Dr. Vishnu Chundi, chairman of the COVID-19 Task Force for the Chicago Medical Society, recently told the Chicago Sun-Times, “I’ve never seen so many people die. It’s just a number until you see it happen in front of you. Then it’s, ‘Oh my God—this is carnage.’”
He added, “There’s no letup. Now we’re seeing more of the staff getting it. They’re not having enough time to recover from COVID—the fatigue, the cough. They’re coming in ragged around the edges.”
The required emergency measures to lower hospitalization rates are incompatible with the corporate interests of the ruling class around the world. Amid this latest wave of the pandemic, where deaths and infections are reaching unprecedented levels, President-elect Biden has made it clear he will not accept any emergency lockdowns.
As the statement issued Socialist Equality Party explained, “This is why the necessary emergency action to save lives requires the full industrial and political mobilization of the working class. It is not a matter of making appeals to the Democratic and Republican parties, which will do nothing. The task is to organize the working class as an independent force to enforce shutdowns and prepare a nationwide political general strike.
“The Socialist Equality Party calls on workers in key industries—Amazon and logistics workers, auto and manufacturing workers, educators and teachers, transportation workers, telecommunications and technology workers and other sections of the working class—to begin forming an interconnected network of workplace and neighborhood committees to organize coordinated opposition.”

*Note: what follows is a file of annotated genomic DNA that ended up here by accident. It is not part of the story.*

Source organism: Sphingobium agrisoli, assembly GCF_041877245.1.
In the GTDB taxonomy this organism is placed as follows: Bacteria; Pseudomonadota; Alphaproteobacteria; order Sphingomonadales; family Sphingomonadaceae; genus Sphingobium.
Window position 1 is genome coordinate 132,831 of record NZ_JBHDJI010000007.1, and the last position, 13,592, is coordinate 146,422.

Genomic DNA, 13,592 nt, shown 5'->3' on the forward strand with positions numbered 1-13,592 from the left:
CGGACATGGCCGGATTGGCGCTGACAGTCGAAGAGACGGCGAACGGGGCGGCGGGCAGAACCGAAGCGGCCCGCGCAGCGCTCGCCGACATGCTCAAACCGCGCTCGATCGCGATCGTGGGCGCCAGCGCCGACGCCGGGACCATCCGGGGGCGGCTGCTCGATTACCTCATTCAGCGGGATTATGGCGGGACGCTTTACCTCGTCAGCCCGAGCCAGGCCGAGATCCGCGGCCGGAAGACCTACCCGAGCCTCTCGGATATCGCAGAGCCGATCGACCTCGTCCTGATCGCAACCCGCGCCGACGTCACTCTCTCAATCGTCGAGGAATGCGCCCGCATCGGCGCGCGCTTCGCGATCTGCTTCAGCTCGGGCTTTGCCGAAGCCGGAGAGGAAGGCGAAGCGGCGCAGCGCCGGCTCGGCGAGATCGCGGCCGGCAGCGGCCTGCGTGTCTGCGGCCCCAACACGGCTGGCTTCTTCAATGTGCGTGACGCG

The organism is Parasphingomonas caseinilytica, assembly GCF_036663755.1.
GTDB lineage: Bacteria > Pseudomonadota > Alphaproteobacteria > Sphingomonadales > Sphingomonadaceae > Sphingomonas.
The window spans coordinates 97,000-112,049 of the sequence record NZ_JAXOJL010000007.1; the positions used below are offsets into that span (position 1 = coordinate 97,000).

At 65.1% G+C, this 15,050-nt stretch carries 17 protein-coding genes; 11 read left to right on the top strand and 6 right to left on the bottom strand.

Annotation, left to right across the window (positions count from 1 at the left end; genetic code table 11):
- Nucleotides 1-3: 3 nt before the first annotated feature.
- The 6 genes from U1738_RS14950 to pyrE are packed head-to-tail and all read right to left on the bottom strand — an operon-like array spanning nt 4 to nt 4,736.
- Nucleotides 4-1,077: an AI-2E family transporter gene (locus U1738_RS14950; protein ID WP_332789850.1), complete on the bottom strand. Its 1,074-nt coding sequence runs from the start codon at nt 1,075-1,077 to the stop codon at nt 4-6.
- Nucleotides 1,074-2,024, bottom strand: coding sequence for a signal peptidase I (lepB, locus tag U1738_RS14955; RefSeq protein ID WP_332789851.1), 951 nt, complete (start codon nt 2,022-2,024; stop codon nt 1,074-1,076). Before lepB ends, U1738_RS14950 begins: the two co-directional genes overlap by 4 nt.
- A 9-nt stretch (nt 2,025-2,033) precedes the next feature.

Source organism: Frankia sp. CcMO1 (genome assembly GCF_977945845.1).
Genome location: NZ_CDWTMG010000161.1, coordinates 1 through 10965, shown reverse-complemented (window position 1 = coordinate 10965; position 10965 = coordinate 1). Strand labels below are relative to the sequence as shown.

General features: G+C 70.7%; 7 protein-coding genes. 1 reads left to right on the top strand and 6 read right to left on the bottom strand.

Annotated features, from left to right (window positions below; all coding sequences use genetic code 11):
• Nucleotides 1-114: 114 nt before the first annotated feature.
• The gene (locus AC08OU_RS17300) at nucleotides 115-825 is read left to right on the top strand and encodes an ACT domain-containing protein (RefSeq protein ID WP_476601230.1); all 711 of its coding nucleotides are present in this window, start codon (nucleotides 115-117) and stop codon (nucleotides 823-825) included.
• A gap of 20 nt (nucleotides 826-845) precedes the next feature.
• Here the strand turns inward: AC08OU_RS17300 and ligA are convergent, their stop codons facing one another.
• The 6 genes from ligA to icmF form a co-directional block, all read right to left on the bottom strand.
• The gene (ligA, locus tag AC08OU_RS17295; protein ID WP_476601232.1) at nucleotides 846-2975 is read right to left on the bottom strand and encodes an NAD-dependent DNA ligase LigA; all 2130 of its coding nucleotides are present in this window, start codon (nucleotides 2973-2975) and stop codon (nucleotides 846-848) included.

At the same time, the incomes of workers and small businesses must be secured, and vast resources made available to hire and train new nurses, provide full access to the best protective equipment and ensure safe working conditions, enforced by rank-and-file committees of health care workers.
To pay for this, the vast resources handed over to Wall Street and the major corporations by the bipartisan CARES Act must be reallocated to meet these vital needs. Some of the wealthiest hospital groups in the United States—bailed out to the tune of $175 billion by the CARES act in March—have slashed life-saving services and furloughed staff at a time of such desperate need.
Billionaires in the global health care industry saw their wealth increase nearly $150 billion or 36.3 percent between April 7 and July 31, from a total of $402.3 billion to $548 billion, according to a new report by wealth managers UBS and professional services firm PricewaterhouseCoopers.
This further highlights the opposing class interests revealed between the fight of health care workers and the corporate interests that control hospitals and the for-profit health care system.